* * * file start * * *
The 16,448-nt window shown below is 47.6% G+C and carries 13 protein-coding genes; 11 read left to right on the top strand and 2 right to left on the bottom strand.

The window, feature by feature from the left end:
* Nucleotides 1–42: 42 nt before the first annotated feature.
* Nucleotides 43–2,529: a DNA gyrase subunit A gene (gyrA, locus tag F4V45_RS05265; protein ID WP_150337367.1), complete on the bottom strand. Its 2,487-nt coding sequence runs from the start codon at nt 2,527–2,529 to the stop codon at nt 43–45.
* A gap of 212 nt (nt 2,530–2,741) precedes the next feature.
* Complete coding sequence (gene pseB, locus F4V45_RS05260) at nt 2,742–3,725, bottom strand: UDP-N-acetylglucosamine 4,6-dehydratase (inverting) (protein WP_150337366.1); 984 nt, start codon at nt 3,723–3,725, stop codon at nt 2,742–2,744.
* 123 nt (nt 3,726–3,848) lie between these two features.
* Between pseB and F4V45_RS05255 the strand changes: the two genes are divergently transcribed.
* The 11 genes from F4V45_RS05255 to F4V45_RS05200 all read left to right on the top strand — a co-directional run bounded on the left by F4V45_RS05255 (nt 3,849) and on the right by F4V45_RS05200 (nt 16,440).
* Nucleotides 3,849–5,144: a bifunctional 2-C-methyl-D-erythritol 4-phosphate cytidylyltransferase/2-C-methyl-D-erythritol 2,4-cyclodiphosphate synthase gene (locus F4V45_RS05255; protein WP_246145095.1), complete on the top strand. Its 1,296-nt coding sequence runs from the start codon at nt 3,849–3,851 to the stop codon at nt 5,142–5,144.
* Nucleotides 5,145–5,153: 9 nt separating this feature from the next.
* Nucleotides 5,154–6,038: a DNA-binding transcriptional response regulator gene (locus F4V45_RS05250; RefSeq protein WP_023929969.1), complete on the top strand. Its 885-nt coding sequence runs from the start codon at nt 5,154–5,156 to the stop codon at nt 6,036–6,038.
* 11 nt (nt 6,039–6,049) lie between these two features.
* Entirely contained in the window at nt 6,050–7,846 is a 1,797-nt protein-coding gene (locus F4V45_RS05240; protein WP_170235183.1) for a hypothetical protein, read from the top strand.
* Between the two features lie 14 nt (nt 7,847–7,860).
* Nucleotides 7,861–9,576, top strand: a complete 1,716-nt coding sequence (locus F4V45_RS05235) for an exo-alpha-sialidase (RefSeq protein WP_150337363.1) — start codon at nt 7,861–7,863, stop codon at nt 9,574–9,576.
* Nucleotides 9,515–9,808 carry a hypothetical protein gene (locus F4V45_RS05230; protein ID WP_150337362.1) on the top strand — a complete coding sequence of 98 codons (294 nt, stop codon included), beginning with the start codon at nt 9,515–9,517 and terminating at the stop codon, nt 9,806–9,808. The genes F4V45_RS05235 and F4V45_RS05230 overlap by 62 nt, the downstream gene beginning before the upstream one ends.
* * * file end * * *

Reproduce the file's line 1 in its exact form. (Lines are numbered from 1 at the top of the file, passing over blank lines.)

The 16,448-nt window shown below is 47.6% G+C and carries 13 protein-coding genes; 11 read left to right on the top strand and 2 right to left on the bottom strand.